Even though his fastball has been sitting just south of 98 mph, it's more so Brash's breaking stuff that steals the show when he pitches:
For his part, Muñoz is essentially the platonic ideal of an overpowering reliever. He's been averaging (yes, averaging) 100.6 mph on his fastball over the last three months, though he can just as easily beat hitters with a slider that regularly tops 90 mph:
For theirs, fellow righties Penn Murfee and Matthew Festa are more than just background characters in Seattle's bullpen. The former is averaging better than a strikeout per inning for the season, while the latter's modest strikeout numbers are nonetheless paired with a whiff rate in the 88th percentile.
Whatever opponents the Mariners come across in October wouldn't necessarily be out of the woods even in games where they're able to put their share of balls in play. That would still mean contending with a defense that ranks fourth in the majors with its efficiency at turning balls in play into outs.
The Mariners Offense Has a Not-So-Secret Weapon
Offensively speaking, the biggest black mark on Seattle's offense is its batting average. At .230, the Mariners rank 25th in the majors in that department.
Yet that's not to be mistaken for a sign that Mariners hitters give away more outs than they should. Even their middle-of-the-pack strikeout rate obscures that they have a handful of guys who make consistent contact. Namely, Ty France, J.P. Crawford, Adam Frazier and Carlos Santana.
Even better, the Mariners hit the long ball.
Seattle Mariners @Mariners
.<a href="https://twitter.com/JRODshow44?ref_src=twsrc%5Etfw">@JRODshow44</a>'s first home run in the bigs goes 4️⃣5️⃣0️⃣ feet! <a href="https://twitter.com/hashtag/SeaUsRise?src=hash&ref_src=twsrc%5Etfw">#SeaUsRise</a> <a href="https://t.co/RsJyltpx9r">pic.twitter.com/RsJyltpx9r</a>
Seattle's 169 home runs rank fifth in the American League, and they've been coming more frequently of late. Whereas the Mariners averaged 1.1 home runs per game in the first half, they're at 1.4 per game since the All-Star break.
As they have 78 long balls between them, Seattle's power display has mostly been the Rodríguez, Eugenio Suárez and Cal Raleigh Show. But there may yet be more to come from other regulars. Mitch Haniger and Jesse Winker, especially, have only 20 home runs between them after slamming a combined 63 in 2021.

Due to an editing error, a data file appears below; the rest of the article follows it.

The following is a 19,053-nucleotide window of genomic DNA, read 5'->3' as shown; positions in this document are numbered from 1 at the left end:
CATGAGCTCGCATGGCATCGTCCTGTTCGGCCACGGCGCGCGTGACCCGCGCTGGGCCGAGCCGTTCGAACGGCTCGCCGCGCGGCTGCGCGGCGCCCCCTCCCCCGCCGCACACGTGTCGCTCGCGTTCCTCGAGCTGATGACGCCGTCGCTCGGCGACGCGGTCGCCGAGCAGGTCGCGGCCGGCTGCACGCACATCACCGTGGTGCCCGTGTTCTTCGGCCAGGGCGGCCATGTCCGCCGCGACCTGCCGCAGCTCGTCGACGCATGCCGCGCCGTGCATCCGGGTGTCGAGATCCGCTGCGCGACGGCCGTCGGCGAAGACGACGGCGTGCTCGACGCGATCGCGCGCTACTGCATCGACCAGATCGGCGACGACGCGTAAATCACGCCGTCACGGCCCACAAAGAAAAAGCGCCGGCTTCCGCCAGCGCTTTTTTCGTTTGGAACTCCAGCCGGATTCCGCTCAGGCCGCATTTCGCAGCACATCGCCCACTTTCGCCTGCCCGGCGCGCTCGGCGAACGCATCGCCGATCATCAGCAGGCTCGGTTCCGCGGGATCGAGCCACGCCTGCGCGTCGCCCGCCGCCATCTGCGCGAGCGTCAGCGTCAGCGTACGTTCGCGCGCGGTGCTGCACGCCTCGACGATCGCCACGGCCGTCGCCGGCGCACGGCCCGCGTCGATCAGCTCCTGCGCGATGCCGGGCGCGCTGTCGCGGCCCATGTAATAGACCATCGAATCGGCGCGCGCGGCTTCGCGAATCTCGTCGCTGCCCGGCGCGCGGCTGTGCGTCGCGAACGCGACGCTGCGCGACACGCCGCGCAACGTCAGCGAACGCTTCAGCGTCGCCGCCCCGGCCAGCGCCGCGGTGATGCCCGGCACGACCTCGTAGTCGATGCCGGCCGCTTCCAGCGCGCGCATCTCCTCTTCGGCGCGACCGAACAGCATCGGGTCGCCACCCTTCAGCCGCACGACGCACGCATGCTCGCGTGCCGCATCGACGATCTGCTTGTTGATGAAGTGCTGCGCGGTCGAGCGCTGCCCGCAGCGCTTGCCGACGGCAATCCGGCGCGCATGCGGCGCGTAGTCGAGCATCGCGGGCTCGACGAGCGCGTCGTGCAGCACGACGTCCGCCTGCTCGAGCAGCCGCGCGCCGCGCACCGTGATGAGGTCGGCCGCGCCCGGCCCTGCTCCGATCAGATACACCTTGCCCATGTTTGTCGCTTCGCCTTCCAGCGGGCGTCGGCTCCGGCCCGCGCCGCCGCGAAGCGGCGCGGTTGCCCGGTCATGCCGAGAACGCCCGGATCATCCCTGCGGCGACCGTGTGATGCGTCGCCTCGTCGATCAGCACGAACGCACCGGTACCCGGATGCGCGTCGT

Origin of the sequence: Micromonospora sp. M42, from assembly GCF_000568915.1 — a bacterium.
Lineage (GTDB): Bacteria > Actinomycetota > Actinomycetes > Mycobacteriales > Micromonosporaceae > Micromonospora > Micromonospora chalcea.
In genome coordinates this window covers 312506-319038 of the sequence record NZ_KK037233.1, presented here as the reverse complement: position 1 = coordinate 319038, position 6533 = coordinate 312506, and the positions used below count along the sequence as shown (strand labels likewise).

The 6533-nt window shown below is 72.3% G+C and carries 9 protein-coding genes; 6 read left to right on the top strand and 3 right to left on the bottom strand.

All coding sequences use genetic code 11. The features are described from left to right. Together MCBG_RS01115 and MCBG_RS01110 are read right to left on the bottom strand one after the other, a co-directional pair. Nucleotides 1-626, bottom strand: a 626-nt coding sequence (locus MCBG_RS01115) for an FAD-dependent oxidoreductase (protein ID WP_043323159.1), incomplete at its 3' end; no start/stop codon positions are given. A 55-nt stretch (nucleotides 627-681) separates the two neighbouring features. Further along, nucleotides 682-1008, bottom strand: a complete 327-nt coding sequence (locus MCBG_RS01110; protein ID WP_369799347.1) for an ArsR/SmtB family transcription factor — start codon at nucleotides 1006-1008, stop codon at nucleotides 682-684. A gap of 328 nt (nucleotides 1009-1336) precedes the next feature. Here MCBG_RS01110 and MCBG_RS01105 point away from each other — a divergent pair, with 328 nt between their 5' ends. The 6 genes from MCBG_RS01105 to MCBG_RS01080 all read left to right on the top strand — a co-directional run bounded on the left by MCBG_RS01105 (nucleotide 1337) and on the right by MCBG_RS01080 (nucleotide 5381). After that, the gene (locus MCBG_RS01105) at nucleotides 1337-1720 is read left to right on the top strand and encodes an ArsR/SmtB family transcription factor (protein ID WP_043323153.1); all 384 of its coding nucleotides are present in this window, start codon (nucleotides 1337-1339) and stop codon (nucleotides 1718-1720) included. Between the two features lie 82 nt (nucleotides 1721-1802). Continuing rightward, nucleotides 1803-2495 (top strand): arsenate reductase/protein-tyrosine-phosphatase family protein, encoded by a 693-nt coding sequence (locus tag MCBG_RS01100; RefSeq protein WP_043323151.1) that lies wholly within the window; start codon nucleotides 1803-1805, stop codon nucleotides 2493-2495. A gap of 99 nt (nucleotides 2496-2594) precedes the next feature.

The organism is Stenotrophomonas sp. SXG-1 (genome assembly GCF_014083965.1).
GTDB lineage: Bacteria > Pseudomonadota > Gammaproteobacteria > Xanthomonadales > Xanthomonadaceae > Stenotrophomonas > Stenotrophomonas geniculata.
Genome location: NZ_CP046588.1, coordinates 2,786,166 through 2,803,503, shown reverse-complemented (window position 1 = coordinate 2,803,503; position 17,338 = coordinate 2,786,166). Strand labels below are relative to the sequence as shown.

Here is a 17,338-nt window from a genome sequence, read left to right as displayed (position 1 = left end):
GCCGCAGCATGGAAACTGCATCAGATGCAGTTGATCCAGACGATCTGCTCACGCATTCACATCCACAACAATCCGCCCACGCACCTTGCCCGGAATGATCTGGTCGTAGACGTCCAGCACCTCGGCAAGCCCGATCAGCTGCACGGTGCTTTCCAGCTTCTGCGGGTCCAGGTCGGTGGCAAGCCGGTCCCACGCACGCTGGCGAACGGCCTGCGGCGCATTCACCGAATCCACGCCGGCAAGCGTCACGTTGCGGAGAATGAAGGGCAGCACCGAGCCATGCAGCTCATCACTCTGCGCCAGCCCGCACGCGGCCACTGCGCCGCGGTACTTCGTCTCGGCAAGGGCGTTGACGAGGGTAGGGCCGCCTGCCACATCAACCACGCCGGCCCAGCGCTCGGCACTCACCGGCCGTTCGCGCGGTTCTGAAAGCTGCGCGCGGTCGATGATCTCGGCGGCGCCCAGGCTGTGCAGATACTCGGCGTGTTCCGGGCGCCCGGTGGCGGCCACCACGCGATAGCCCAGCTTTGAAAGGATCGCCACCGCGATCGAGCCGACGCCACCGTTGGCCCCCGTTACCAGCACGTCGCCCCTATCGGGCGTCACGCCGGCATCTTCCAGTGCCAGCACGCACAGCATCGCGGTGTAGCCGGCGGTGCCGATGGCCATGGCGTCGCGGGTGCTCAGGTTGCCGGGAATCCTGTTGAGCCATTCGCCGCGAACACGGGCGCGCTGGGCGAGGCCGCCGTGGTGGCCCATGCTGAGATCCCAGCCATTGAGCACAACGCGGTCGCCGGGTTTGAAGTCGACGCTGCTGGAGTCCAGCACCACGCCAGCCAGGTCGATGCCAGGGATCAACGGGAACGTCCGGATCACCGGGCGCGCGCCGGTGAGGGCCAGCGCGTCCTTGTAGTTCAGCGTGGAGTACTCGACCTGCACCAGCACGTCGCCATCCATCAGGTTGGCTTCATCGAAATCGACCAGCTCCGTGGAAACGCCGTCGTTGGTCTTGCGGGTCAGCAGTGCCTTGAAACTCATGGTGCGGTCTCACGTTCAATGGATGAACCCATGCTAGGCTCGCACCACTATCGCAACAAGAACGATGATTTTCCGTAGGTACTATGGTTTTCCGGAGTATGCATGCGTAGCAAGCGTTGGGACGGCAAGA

If more power does indeed come, the Mariners would be an even better fit for still another tried-and-true playoff mold. Teams that won the home run battle in a given playoff game also won the game itself at a .593 clip between 2012 and 2021.
Oh, and the Mariners Beat Good Teams
Speaking of winning percentages, ".536" is another figure that bodes well for Seattle.
This is the rate at which the Mariners won games against other clubs with records of .500 or better. It's the third-best mark among AL clubs, and it's not misleading even though it belies a 7-12 performance opposite the AL West-leading Houston Astros.
The Mariners are otherwise 17-10 against the other four clubs they could potentially face in the AL playoff field: Tampa Bay, Toronto and the New York Yankees. They won their season series against the Yankees and Blue Jays and were outscored by only five runs even in losing five of seven to the Rays.
Though not a guarantee, a pre-proven ability to beat other good teams has a way of portending success in the playoffs. Throughout all of MLB history, only 27 of 240 league champions had a sub-.500 record against winning teams in the regular season.
Look, we're not under any delusions that the Mariners will be a popular favorite to represent the American League in the World Series, much less to win the darn thing. The Astros are surely the big bads in the AL, and Atlanta, the Los Angeles Dodgers and New York Mets are arguably even scarier in the National League.
Nevertheless, all we're saying is that the Mariners are about as ready for the playoffs as a team that hasn't been in 21 years can possibly be.